I’ll spell out that thought as I transcribe; it will be easier.
[Diplomacy and militarism and the various complicated political events that led to the war were only the “how” of it. The “why” of it was an intense emotional – dare we say spiritual? – pressure that had built up in the wake of a century of physical “progress” accompanied by spiritual regress. I don’t mean that Europeans ceased to be actively believing Christians, though that was the surface manifestation of it; I mean that they – like us today, ominously enough – had ceased to experience any but material life, and it built up an intolerable though untraceable pressure that resulted in an explosion. I do not pretend that this is a common view of the cause of World War I, but it is one that the guys and I share. (Big surprise!) Consider the emotional difference between the nature of the European and the American participation in the war, or say the Japanese participation, which was merely opportunistic. The more closely you look, the less you can see the war as having any rational purpose or cause. After the war, reaction set in, but in most cases did not extend beyond outrage at the behind-the-scenes manipulation of the “merchants of death” who had fueled the arms race. This too was part of the “how,” not the “why” of the war.]
Okay. So then, this is only one more aspect of our theme. What you are is central; far more than what you do. What you are is as a beacon; it shines and you cannot prevent it from shining. Your unique duty — anyone who reads this — is to decide what you will shine, and you do this not in an abstract pattern of thought but by what you choose, moment by moment. As you choose, so you are. As you are, so you radiate. As you radiate, so is your effect. This is not a trivial responsibility. It is not made trivial because billions of others on earth and uncounted uncountable numbers in other star systems are each equally uniquely responsible for their own stewardship of a bit of creation. Numbers do not enter into it, any more than mass enters into a dream, or inertia enters into an altered-state experience.
The very experience of living a life while persuaded of its meaninglessness is meaningful. Living persuaded of entire predestination still entails continual deliberate choice after choice.
Now, to return to the beginning. You had a thought and set out to follow it. As you did, you recognized that the feel of this experience of writing it out did not appreciably differ from talking to us. At first you thought it was the time of day and the accustomed place at the table and the coffee. Then the thought came — I wonder from where? — “this is how I could write the book, and maybe not doing it this way is why I haven’t been able to do it.”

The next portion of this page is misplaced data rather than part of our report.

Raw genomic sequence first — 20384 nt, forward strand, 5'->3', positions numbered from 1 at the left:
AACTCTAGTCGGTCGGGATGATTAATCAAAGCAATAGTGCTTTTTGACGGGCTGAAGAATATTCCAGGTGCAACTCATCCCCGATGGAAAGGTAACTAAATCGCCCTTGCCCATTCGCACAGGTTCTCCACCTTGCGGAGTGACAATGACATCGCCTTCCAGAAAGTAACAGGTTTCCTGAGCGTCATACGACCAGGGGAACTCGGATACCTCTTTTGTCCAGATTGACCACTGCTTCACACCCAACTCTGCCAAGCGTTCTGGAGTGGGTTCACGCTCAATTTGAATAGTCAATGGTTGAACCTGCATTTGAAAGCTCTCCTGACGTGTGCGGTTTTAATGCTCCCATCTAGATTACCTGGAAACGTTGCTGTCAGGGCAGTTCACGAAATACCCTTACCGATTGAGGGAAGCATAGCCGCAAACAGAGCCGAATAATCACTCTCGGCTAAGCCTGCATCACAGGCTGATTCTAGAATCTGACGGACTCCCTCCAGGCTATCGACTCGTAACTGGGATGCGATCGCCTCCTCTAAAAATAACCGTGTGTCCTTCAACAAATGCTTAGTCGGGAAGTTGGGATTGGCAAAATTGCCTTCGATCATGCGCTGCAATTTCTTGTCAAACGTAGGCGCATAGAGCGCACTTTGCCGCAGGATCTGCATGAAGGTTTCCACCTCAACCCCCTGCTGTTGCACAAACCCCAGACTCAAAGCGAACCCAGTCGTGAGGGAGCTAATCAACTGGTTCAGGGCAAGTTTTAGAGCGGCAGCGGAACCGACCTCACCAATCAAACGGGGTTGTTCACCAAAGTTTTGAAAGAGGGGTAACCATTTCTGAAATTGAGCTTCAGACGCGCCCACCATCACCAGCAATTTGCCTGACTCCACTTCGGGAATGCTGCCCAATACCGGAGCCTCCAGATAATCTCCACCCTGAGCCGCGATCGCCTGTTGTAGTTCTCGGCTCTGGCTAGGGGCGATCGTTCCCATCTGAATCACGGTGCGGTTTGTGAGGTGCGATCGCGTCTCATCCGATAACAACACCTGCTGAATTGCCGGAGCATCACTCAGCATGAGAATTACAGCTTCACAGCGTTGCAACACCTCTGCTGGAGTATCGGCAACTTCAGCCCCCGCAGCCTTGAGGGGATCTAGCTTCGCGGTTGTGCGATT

And so on down the chain of influences. Your lives are not separate from the non-physical influence of other aspects of yourselves at various levels. How could they be? Your mind — our mind — exists in the non-physical. It exists as part of an undivided whole, as your bodies exist as part of undivided physical nature both vertically in time — genetics, for instance — and horizontally in space — breathing air, living on food and drink, interacting with the world.
And so it doesn’t make as much difference as we usually think, who is driving.
Not that, exactly. More like, your ideas of who is “you” are too constricted. Why separate in your mind your thumb from the rest of your hand? Why draw absolute distinctions between things that are integrally connected? After a useful period of intellectual halfway-house concepts, why differentiate between “you” and “the guys upstairs” or between “you” and your “instincts,” or “moods” or “traits” or anything else? We are encouraging you to think of group-mind, person-mind, strand-mind not because we want to give you a new absolute but because we want to give you alternative models to loosen the grip on you of inadequate physical-sensation-based models that are no longer counterbalanced by spiritual models designed to be held at the same time. Your age no longer believes in body and soul. It effectively believes — by not seeing anything around it, being blinded by its “scientific” materialism — that only what can be measured exists. It knows better, if it would properly weigh the evidence, but it needs an excuse to believe what it already knows.
That’s my old statement about what Hampton Roads was publishing — books that gave people an excuse to believe what they already knew.
We knew we stole it from somewhere. We smile.
It always surprises me, how these pages fill. Hemingway would have liked to fill his so easily.
He spoke truly when he said that writing came hard to him. He was an expert fisherman, and could fish the feeling out of the air, but it was hard slogging to find the words and concepts to clothe them in. He and Fitzgerald — that is, Hemingway’s profundity and Fitzgerald’s phenomenal talent in expression — would have made an even greater impression on the world. But they had different jobs to do, and somewhat complementary roles to fill.
Enough for today, I think.
We think so too. Thanks for doing some of our work for us.
I’m smiling too. Till next time.